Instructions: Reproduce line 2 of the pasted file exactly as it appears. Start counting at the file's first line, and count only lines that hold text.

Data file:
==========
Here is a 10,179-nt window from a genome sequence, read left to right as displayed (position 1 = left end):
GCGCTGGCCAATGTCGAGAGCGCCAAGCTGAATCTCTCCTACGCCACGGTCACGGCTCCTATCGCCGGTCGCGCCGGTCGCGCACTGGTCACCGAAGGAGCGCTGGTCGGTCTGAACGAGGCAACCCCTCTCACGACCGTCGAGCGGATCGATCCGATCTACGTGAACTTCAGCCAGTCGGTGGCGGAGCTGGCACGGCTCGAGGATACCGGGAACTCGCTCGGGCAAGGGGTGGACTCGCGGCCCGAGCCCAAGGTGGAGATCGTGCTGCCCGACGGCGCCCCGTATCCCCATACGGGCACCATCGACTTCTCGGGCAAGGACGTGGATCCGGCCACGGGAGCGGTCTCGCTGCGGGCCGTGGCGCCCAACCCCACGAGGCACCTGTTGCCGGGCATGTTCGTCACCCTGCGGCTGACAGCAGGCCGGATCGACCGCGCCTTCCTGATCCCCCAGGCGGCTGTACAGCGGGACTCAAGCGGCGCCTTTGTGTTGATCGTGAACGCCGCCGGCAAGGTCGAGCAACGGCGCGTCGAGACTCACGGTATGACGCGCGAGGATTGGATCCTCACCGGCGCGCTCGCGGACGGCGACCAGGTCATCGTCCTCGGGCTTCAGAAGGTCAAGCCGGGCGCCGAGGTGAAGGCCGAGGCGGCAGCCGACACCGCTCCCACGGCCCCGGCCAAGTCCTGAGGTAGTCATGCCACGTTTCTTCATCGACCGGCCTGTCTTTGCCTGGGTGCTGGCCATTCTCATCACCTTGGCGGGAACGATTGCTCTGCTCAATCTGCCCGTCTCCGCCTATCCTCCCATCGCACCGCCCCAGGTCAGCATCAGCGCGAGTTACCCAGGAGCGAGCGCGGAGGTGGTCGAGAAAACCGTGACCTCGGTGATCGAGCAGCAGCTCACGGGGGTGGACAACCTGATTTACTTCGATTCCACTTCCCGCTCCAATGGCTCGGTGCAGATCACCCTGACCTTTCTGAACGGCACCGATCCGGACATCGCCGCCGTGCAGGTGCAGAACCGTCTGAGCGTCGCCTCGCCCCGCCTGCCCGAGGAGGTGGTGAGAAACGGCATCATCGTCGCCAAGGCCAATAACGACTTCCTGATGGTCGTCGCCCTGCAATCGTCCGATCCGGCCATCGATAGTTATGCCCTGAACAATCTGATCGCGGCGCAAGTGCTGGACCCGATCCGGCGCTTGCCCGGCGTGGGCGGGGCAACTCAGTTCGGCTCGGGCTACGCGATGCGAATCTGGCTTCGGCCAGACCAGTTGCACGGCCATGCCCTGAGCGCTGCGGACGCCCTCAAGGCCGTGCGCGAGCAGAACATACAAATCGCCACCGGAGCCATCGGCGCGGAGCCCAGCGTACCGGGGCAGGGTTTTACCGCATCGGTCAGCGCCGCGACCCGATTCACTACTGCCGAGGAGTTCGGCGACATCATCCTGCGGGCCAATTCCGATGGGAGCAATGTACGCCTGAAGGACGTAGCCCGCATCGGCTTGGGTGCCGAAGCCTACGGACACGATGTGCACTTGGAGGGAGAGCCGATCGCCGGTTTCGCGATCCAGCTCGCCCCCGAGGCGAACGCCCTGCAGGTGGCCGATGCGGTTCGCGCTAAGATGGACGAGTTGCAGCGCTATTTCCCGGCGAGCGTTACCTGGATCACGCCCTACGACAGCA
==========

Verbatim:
GCGCTGGCCAATGTCGAGAGCGCCAAGCTGAATCTCTCCTACGCCACGGTCACGGCTCCTATCGCCGGTCGCGCCGGTCGCGCACTGGTCACCGAAGGAGCGCTGGTCGGTCTGAACGAGGCAACCCCTCTCACGACCGTCGAGCGGATCGATCCGATCTACGTGAACTTCAGCCAGTCGGTGGCGGAGCTGGCACGGCTCGAGGATACCGGGAACTCGCTCGGGCAAGGGGTGGACTCGCGGCCCGAGCCCAAGGTGGAGATCGTGCTGCCCGACGGCGCCCCGTATCCCCATACGGGCACCATCGACTTCTCGGGCAAGGACGTGGATCCGGCCACGGGAGCGGTCTCGCTGCGGGCCGTGGCGCCCAACCCCACGAGGCACCTGTTGCCGGGCATGTTCGTCACCCTGCGGCTGACAGCAGGCCGGATCGACCGCGCCTTCCTGATCCCCCAGGCGGCTGTACAGCGGGACTCAAGCGGCGCCTTTGTGTTGATCGTGAACGCCGCCGGCAAGGTCGAGCAACGGCGCGTCGAGACTCACGGTATGACGCGCGAGGATTGGATCCTCACCGGCGCGCTCGCGGACGGCGACCAGGTCATCGTCCTCGGGCTTCAGAAGGTCAAGCCGGGCGCCGAGGTGAAGGCCGAGGCGGCAGCCGACACCGCTCCCACGGCCCCGGCCAAGTCCTGAGGTAGTCATGCCACGTTTCTTCATCGACCGGCCTGTCTTTGCCTGGGTGCTGGCCATTCTCATCACCTTGGCGGGAACGATTGCTCTGCTCAATCTGCCCGTCTCCGCCTATCCTCCCATCGCACCGCCCCAGGTCAGCATCAGCGCGAGTTACCCAGGAGCGAGCGCGGAGGTGGTCGAGAAAACCGTGACCTCGGTGATCGAGCAGCAGCTCACGGGGGTGGACAACCTGATTTACTTCGATTCCACTTCCCGCTCCAATGGCTCGGTGCAGATCACCCTGACCTTTCTGAACGGCACCGATCCGGACATCGCCGCCGTGCAGGTGCAGAACCGTCTGAGCGTCGCCTCGCCCCGCCTGCCCGAGGAGGTGGTGAGAAACGGCATCATCGTCGCCAAGGCCAATAACGACTTCCTGATGGTCGTCGCCCTGCAATCGTCCGATCCGGCCATCGATAGTTATGCCCTGAACAATCTGATCGCGGCGCAAGTGCTGGACCCGATCCGGCGCTTGCCCGGCGTGGGCGGGGCAACTCAGTTCGGCTCGGGCTACGCGATGCGAATCTGGCTTCGGCCAGACCAGTTGCACGGCCATGCCCTGAGCGCTGCGGACGCCCTCAAGGCCGTGCGCGAGCAGAACATACAAATCGCCACCGGAGCCATCGGCGCGGAGCCCAGCGTACCGGGGCAGGGTTTTACCGCATCGGTCAGCGCCGCGACCCGATTCACTACTGCCGAGGAGTTCGGCGACATCATCCTGCGGGCCAATTCCGATGGGAGCAATGTACGCCTGAAGGACGTAGCCCGCATCGGCTTGGGTGCCGAAGCCTACGGACACGATGTGCACTTGGAGGGAGAGCCGATCGCCGGTTTCGCGATCCAGCTCGCCCCCGAGGCGAACGCCCTGCAGGTGGCCGATGCGGTTCGCGCTAAGATGGACGAGTTGCAGCGCTATTTCCCGGCGAGCGTTACCTGGATCACGCCCTACGACAGCA